The House Appropriations Committee (HAC) yesterday released the fiscal 2018 Financial Services and General Government Appropriations bill, which sets forth proposed annual funding for the Treasury Department, the Judiciary, the Small Business Administration, the Securities and Exchange Commission, and other related agencies. The proposal will be considered in the subcommittee today. For text of the

In October 2016, the Internal Revenue Service (IRS) revised the Internal Revenue Manual (Manual) 8.6.1.4.4 to provide IRS Appeals Division (Appeals) with discretion to invite representatives from the IRS Examination Division (Exam) and IRS Office of Chief Counsel (Counsel) to the Appeals conference. Many tax practitioners opposed this change, believing that it undermines the independence of Appeals and may lead to a breakdown in the settlement process.

In May 2017, the American Bar Association (ABA) Section of Taxation submitted comments recommending the reinstatement of the long-standing Manual provision regarding the limited circumstances for attendance by representatives from Exam and Counsel at settlement conferences. Additionally, the Tax Section’s comments were critical of the practice whereby some Appeals Team Case Leaders (ATCLs) in traditional Appeals cases are “strongly encouraging” IRS Exam and the taxpayer to conduct settlement negotiations similar to Rapid Appeals or Fast Track Settlement, such that many taxpayers do not feel they can decline such overtures. The Tax Section comments suggested that the use of Rapid Appeals Process and Fast Track Settlement should be a voluntary decision of both the taxpayer and IRS Exam and the use of these processes should be the exception rather than the rule.
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The last few years have seen significant changes in audit procedures employed by the Internal Revenue Service (IRS). These changes range from the new Information Document Request (IDR) procedures to substantial changes at the IRS Appeals level. This post focuses on the IRS’s attempt to develop an agreed set of facts before a case is submitted to IRS Appeals.

As taxpayers and practitioners are aware, IDRs are the most-used tool by IRS revenue agents to obtain information and develop the factual record (other common tools include interviews and site visits). Revenue agents use IDRs in several ways, including to request documents, understand taxpayer positions and identify key personnel involved. The end result of this information gathering is a notice of proposed adjustment, which then forms the basis for the revenue agent’s report in an unagreed case.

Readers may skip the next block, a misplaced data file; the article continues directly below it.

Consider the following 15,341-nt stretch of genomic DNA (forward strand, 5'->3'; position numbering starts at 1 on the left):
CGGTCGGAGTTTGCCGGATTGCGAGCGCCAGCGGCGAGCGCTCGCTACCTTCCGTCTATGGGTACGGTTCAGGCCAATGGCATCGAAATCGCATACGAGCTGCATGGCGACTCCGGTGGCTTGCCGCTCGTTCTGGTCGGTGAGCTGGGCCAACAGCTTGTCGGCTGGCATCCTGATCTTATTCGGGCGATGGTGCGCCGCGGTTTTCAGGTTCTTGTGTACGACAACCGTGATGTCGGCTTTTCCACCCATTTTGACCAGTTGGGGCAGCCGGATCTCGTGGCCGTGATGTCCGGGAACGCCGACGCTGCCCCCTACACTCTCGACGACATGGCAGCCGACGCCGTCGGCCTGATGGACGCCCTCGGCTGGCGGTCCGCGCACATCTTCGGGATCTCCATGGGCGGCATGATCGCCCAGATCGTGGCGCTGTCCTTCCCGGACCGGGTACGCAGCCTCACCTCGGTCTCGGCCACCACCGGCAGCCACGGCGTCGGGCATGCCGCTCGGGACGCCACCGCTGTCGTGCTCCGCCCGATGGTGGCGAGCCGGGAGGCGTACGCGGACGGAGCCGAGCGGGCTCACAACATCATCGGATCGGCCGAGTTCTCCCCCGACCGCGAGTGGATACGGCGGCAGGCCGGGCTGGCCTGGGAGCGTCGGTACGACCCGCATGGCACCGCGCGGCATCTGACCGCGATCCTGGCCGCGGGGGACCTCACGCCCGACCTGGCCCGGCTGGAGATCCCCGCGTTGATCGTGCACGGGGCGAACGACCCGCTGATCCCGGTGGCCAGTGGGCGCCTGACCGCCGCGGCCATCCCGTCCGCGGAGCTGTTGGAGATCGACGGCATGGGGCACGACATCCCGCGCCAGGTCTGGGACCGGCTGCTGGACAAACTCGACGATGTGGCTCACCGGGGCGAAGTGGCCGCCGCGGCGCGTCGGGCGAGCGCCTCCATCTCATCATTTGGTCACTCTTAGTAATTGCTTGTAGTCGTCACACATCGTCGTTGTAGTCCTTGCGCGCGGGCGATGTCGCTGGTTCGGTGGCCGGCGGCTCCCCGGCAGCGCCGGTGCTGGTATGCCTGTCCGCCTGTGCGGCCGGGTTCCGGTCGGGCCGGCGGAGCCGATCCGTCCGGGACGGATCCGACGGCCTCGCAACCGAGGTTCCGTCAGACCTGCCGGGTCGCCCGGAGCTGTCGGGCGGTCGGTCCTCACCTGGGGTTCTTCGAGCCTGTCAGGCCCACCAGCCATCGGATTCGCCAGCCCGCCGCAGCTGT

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Internal Revenue Code Section 199 permits taxpayers to claim a 9 percent deduction related to the costs to develop software within the U.S. The relevant regulations and their interpretation, however, place substantial restrictions on claiming the benefit.

Moreover, the regulations and the government’s position haven’t kept up with the technological advances in computer software.

Before

On March 30, 2017, the US Treasury Inspector General for Tax Administration (TIGTA) published a report identifying numerous violations of taxpayer rights from 2012 to 2014 by the Internal Revenue Service Criminal Investigation Division (IRS CID) in structuring cases. TIGTA examined over 300 investigations for structuring in this time period and identified 21 cases in which taxpayer rights had been compromised.

The Bank Secrecy Act of 1970 (BSA) requires US financial institutions to file reports of currency transactions exceeding $10,000. A provision of the BSA, 31 U.S.C. § 5324(a), prohibits structuring, that is, setting up a transaction for the purpose of evading this reporting requirement. Violations of the law can result in fines, imprisonment and asset forfeiture. This law is administered by the US Department of the Treasury, and one of its major goals is to monitor traffic in illegal-source funds (i.e., funds used in drug transactions or to support terrorism).
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The Acting Chief Counsel announced that effective April 1, 2017, Drita Tonuzi will serve as the Deputy Chief Counsel (Operations), in Washington DC.  In this position, Ms. Tonuzi will provide legal guidance and litigation support to the Internal Revenue Service (IRS) and the Departments of Treasury and Justice in all matters pertaining to the administration

Today, the Internal Revenue Service (IRS) released Revenue Procedure 2017-25 extending the Fast Track Settlement (FTS) program to Small Business / Self Employed (SB/SE) taxpayers.  The IRS’s SB/SE group serves individuals filing Form 1040 (US Individual Income Tax Return), Schedules C, E, F or Form 2106 (Employee Business Expenses), and businesses with assets under $10

On January 30, 2017, the Internal Revenue Service (IRS) released an International Practice Unit (IPU) on the use of a summons under IRC Section 6038A (IRC Section 6038A Summons) when a US corporation is 25-percent owned by a foreign shareholder.  See IPU here. The IPU describes the steps that the IRS should take when

Every year, the Taxpayer Advocate Service’s (TAS) Annual Report to Congress provides a unique perspective regarding the workings of the Internal Revenue Service (IRS) and how the IRS relates to the vast majority of taxpayers. That insight is particularly valuable when the IRS chooses to assert penalties—one of the most policy-driven decisions that the IRS